Level of Evidence: Diagnostic Level I. See Instructions to Authors for a complete description of levels of evidence.

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    References

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    Brent Graham, MD
    Posted on March 19, 2009
    Dr. Graham responds to Mr. Kamath and Mr. Stothard
    Toronto Western Hospital

    Clearly the issue of establishing the right gold standard for carpal tunnel syndrome is a difficult one. The key consideration is that of consensus. Whatever criterion is chosen as the gold standard for the diagnosis – expert clinical evaluation, electrodiagnostic tests or response to treatment – there must be a consensus that this is an acceptable standard or that criterion will lack usefulness. It is clear that many, possible a majority, of diagnosticians do not believe that electrodiagnostic testing should be the gold standard. As the study showed in most instances, this test doesn’t add materially to the diagnostic process. Unfortunately, the response to treatment, while it is appealing as a logical correlate to diagnosis is flawed for a number of reasons. To begin with, not all those who have a diagnosis are necessarily treated so an evaluation of the value response to treatment isn’t really possible in many instances. In addition, it is clear that some patients who do not have carpal tunnel syndrome get better when they are treated for something else and conversely many instances when patients who do have carpal tunnel syndrome do not seem to improve after treatment. The causes for this can be many: inadequate release, delayed improvement due to wallerian degeneration secondary to prolonged or extreme compression, and the various effects on workers’ compensation on the apparent outcome of treatment. Because of these considerations, we have chosen the consensus of a panel of experts as the most reliable standard for the diagnosis in carpal tunnel syndrome, though admittedly perfect consensus on this idea may not exist. Nonetheless, excellent consensus was obtained among the disparate group of medical and surgical experts who contributed to the original scale.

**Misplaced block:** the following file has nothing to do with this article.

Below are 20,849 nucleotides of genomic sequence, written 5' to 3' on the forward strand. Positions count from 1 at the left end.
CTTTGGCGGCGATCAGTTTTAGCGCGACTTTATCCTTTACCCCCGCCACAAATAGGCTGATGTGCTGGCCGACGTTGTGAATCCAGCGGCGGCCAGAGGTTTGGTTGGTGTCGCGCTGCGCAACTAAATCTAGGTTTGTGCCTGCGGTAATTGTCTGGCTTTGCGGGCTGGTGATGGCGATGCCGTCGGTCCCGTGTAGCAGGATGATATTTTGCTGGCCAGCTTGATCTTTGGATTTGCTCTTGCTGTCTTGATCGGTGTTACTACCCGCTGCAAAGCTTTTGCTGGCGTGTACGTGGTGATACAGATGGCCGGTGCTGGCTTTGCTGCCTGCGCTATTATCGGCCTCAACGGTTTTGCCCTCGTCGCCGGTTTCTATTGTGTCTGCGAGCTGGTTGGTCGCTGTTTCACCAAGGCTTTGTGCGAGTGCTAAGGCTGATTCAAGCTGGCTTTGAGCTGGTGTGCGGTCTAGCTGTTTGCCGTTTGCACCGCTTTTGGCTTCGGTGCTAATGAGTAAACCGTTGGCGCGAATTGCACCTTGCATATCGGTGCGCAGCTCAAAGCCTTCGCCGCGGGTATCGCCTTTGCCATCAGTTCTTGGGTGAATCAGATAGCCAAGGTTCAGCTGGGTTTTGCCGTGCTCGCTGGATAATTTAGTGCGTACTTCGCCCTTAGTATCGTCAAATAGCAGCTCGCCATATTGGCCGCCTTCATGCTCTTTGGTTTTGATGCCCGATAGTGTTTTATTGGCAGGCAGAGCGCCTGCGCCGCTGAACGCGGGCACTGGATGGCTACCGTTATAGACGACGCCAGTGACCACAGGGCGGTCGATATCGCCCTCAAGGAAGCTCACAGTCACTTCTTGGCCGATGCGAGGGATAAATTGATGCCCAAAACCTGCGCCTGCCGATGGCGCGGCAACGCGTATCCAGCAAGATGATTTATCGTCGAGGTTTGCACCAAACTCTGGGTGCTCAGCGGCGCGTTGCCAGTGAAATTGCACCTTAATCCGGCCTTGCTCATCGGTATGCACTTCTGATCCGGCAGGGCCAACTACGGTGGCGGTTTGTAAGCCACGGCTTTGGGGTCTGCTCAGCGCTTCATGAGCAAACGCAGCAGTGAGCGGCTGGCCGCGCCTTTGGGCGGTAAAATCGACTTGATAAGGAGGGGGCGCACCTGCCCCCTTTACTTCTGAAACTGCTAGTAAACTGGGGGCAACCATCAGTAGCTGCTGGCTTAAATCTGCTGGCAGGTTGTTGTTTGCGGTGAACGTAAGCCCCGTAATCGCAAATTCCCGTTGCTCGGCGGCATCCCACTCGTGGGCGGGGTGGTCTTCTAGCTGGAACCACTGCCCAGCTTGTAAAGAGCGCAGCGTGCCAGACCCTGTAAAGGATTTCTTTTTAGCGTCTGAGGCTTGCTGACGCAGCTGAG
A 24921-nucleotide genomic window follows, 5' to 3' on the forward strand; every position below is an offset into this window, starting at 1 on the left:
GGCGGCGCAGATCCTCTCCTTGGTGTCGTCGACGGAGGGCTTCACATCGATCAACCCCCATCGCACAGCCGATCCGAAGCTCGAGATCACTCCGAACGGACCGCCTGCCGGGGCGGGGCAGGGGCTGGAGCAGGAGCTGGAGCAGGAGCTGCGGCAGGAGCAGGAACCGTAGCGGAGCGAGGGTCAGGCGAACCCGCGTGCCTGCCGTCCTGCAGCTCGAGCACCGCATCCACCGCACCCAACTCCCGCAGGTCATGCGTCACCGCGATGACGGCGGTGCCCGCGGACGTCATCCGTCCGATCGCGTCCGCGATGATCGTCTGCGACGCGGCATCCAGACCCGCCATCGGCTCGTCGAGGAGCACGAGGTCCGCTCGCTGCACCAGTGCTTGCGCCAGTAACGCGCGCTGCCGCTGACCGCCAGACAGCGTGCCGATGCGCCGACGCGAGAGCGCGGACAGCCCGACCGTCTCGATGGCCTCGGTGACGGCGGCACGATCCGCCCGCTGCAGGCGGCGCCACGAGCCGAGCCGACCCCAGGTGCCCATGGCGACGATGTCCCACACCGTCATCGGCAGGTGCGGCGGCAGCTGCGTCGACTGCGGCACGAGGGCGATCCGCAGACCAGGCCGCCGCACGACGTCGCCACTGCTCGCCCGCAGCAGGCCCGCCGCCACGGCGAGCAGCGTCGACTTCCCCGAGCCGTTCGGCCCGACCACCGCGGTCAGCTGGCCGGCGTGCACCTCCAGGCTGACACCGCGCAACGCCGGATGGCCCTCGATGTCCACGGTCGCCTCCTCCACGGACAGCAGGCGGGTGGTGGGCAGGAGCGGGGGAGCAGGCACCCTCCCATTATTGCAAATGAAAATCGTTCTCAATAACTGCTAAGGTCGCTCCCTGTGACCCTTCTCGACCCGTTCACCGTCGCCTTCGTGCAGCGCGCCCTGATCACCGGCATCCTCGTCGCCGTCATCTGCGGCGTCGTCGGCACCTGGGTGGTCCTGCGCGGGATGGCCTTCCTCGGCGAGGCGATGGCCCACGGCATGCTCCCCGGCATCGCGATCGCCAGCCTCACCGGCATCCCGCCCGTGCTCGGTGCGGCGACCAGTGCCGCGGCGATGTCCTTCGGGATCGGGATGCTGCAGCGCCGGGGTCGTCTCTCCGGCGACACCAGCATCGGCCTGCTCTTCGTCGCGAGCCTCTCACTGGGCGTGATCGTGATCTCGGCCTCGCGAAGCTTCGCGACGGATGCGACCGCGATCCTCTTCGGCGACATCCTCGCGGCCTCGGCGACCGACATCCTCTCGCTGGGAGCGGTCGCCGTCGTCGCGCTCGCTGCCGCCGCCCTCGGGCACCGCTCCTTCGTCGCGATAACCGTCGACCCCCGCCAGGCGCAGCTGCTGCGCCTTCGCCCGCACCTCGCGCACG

In our original communication describing the diagnostic scale, the weightings were described and based on the logistic regression model that was developed from the data. Figure 3 in the JBJS paper shows a point system for clinical use that is based on the regression coefficients in the model.

    Vijay Kamath
    Posted on February 26, 2009
    Value of A History Based Questionaire In The Diagnosis of Carpal Tunnel Syndrome
    James Cook University Hospital, Middlesborough, United Kingdom

    To the Editor:

    The studies by Graham (1,2) use techniques that are well established in developing consensus management for common conditions. We were especially interested to learn that for carpal tunnel syndrome, the clinical history and examination can produce the same diagnostic conclusions as nerve conduction studies.

    We looked at this problem some years ago using a rather simpler statistical model and came to the same conclusion (3).The difficulty we had noted with many previous research publications(especially those studying the sensitivity and specificity of individual tests or combination of tests e.g. Phalens and Tinel test) was that Nerve Conduction Studies were used as the so called gold Standard. To compare these tests with nerve conduction studies, we needed a new standard; the standard we adopted was improvement of symptoms after Carpal tunnel surgery. We found that history taking was much more revealing diagnostically than were the results of individual tests. This is because a Phalens test is sensitive but not specific as it is present in a fair number of people without carpal tunnel syndrome, and a Tinel test is only present in 30 to 40 percent of people with known carpal tunnel syndrome (but is specific as it is not present in people without).